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H. Henry Dong, PhD, professor of pediatrics in the Department of Pediatrics at the University of Pittsburgh School of Medicine and the Division of Pediatric Endocrinology, Diabetes, and Metabolism at UPMC Children’s Hospital of Pittsburgh, studies the molecular basis that links insulin resistance to diabetic dyslipidemia and nonalcoholic fatty liver disease in subjects with morbid obesity and type 2 diabetes.
Insulin resistance is the significantly diminished state of responsiveness of the body to normal plasma insulin concentrations. To overcome insulin resistance in peripheral tissues, pancreatic beta cells are recruited to produce more insulin via a compensatory mechanism. Over time, this compensatory pathway can lead to beta-cell failure and overt type 2 diabetes in human subjects who exhibit morbid obesity.
Dr. Dong’s lab focuses on the characterization of genetic factors in glucose and lipid metabolism to understand how insulin resistance perturbs carbohydrate metabolism, contributing to the development of diabetic dyslipidemia and nonalcoholic fatty liver disease in obesity and type 2 diabetes. These studies have gathered insight into the molecular events that link insulin resistance to metabolic abnormalities, providing a knowledge base for the development of small molecule drugs for better clinical management of diabetic dyslipidemia and nonalcoholic fatty liver disease in obesity and type 2 diabetes.
“We know that individuals with obesity and type 2 diabetes have two things in common: insulin resistance and low-grade inflammation. The inflammation is categorized by consistent production of the pro-inflammatory cytokine IL-1β. The molecular mechanisms that couple insulin resistance with this low-grade inflammation seen in obesity and type 2 diabetes is not well understood,” says Dr. Dong.
However, while these mechanisms that link the two states together have yet to be fully explained, Dr. Dong’s team in prior research has identified a key downstream regulator of insulin signaling — the forkhead box 01 (Fox01) transcription factor.
“This is a unique protein. It mediates the inhibitory action of insulin. Usually, insulin positively impacts the body by lowering blood glucose levels, promoting cell growth, and fostering cell differentiation. However, insulin also has an inhibitory action, and the Fox01 protein is the transcription factor that mediates the inhibitory action of insulin,” says Dr. Dong.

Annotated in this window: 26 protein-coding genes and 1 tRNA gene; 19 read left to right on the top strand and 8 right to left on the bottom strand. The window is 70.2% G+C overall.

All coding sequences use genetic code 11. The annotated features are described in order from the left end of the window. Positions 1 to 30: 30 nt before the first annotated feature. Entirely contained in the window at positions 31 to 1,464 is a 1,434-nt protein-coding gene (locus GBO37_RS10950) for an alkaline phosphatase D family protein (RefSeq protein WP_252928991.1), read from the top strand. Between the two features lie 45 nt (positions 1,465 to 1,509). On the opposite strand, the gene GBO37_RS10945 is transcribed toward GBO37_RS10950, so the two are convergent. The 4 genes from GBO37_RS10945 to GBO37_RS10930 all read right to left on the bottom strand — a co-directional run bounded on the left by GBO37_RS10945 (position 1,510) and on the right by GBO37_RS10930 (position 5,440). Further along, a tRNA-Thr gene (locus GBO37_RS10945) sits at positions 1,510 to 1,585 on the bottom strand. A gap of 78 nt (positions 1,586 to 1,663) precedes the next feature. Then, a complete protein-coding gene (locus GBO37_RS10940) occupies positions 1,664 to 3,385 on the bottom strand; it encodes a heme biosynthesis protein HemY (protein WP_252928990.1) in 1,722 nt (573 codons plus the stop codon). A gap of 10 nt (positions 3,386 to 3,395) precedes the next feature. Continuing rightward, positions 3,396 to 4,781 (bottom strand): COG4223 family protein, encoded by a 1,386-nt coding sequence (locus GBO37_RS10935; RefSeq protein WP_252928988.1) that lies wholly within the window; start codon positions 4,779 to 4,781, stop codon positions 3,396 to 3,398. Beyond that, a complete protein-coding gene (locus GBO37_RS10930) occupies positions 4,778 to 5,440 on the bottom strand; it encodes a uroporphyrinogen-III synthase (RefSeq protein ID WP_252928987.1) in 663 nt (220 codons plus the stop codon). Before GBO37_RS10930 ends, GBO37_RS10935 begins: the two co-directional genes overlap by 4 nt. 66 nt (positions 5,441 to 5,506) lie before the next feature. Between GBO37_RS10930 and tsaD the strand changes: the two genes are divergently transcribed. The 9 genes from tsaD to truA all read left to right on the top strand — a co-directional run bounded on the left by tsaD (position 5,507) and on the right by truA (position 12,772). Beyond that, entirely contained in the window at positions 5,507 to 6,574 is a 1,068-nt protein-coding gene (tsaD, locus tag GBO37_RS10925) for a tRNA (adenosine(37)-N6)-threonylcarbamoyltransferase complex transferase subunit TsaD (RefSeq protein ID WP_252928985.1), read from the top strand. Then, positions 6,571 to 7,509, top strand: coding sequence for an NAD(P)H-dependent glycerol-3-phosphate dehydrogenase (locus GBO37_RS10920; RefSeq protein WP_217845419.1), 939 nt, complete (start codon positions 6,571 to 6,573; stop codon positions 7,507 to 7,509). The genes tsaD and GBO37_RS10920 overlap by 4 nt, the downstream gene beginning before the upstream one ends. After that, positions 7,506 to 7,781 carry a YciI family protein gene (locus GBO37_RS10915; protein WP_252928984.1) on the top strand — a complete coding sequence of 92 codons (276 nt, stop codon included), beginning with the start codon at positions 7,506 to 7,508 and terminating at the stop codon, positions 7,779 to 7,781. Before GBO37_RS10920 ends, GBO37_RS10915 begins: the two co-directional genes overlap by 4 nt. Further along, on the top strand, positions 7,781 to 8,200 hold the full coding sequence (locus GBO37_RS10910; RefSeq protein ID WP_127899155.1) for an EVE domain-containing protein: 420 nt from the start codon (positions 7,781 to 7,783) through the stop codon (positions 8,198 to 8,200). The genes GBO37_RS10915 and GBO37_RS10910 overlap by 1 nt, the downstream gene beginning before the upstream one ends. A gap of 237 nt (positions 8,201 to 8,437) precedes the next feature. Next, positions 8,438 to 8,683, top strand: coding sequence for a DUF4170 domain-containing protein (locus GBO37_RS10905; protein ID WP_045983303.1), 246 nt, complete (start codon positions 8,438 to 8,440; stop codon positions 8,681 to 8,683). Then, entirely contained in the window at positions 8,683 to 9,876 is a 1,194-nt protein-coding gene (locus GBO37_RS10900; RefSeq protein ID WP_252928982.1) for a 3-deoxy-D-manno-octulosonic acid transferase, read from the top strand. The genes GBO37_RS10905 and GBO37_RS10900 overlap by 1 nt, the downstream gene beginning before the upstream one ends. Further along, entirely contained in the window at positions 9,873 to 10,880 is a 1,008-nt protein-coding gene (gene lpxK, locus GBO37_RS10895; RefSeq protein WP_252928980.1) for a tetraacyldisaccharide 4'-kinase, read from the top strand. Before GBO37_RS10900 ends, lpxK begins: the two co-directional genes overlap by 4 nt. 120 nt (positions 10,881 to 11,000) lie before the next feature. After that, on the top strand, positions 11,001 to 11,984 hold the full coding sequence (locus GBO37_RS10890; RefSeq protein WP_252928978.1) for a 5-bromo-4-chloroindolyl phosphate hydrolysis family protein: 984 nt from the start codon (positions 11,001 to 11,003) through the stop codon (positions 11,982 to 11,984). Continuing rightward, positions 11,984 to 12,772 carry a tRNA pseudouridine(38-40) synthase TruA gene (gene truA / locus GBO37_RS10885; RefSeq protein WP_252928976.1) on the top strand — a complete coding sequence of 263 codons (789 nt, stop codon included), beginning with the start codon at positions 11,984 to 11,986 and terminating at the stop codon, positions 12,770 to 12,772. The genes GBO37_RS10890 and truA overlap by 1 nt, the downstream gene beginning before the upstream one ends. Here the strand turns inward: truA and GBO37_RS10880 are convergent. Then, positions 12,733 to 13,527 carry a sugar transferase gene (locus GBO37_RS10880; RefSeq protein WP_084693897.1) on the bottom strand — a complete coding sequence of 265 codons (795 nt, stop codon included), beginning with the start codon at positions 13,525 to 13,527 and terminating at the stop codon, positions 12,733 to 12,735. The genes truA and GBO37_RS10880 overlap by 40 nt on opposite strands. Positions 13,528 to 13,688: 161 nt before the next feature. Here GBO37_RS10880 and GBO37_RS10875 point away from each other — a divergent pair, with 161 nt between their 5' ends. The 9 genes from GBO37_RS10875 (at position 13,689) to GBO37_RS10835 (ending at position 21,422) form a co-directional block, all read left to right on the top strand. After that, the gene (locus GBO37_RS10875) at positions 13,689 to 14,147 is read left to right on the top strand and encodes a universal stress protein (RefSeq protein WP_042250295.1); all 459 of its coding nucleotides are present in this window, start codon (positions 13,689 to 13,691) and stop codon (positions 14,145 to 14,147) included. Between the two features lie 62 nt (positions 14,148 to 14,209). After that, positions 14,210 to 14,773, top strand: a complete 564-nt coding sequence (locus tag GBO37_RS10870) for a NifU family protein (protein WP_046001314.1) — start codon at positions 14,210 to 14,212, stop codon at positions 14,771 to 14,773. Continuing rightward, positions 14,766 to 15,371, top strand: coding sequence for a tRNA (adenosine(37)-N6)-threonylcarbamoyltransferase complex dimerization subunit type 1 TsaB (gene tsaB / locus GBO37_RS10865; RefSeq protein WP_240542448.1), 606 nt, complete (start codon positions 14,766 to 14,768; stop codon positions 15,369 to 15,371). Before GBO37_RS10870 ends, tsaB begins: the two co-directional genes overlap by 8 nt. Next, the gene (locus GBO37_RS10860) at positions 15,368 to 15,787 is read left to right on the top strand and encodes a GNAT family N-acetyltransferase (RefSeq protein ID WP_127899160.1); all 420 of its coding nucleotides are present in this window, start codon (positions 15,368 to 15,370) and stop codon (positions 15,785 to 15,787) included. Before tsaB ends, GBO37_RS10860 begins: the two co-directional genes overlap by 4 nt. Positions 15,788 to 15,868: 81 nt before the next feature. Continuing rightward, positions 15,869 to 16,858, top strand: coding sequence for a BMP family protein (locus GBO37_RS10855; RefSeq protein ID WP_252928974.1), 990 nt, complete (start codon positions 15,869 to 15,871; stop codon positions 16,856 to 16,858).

In 2008, Dr. Dong and colleagues published a paper in the Journal of Clinical Investigation related to the role of Fox01 in hepatic insulin signaling. Their animal model research linked an increase in Fox01 activity with increases in microsomal triglyceride transfer protein (MTP) expression, increased very-low-density lipoprotein (VLDL) production, and consequently higher levels of plasma triglycerides.
“We found that Fox01 plays a key role in lipid metabolism in the liver and that Fox01 is responsible for mediated insulin function on its MTP target,” says Dr. Dong.
In 2009, in the journal Diabetes, Dr. Dong and colleagues published findings that showed the Fox01 protein is responsible for regulating the expression of IL-1β and that it plays an important role in the linking of insulin resistance and inflammation in type 2 diabetes and obesity.
“The immune or inflammatory response appears to be primarily carried out or propagated by Fox01 dysregulated macrophages that produce enhanced levels of IL-1β,” says Dr. Dong.
It is on the basis of these and other prior findings that Dr. Dong pursued and obtained a new grant to continue his Fox01 studies.
In 2019, Dr. Dong was awarded a new National Institutes of Health (NIH) R01 grant to continue his studies elucidating the molecular mech-anisms by which the Fox01 transcription factor mediates insulin resistance and inflammation and the regulation of abnormal macrophage activity. This research will build upon the considerable knowledge base he has worked to uncover previously on the Fox01 transcription factor and its functions. If successful in proving their hypothesis, Dr. Dong’s research could lead to an understanding of Fox01 as a target for drug therapies to mitigate insulin resistance and low-grade inflammation.
Kamagate A, Qu S, Perdomo G, Su D, Kim DH, Slusher S, Meseck M, Dong HH. Fox01 Mediates Insulin-Dependent Regulation of Hepatic VLDL Production in Mice. J Clin Invest. 2008; 118(6): 2347-2364.
Su D, Coudriet GM, Kim DH, Yu Y, Perdomo G, Qu S, Slusher S, Tse HM, Piganelli J, Giannoukakis N, Zhang J, Dong HH. Fox01 Links Insulin Resistance to Proinflammatory Cytokine IL-1β Production in Macrophages. Diabetes. 2009; 58: 2624-2633.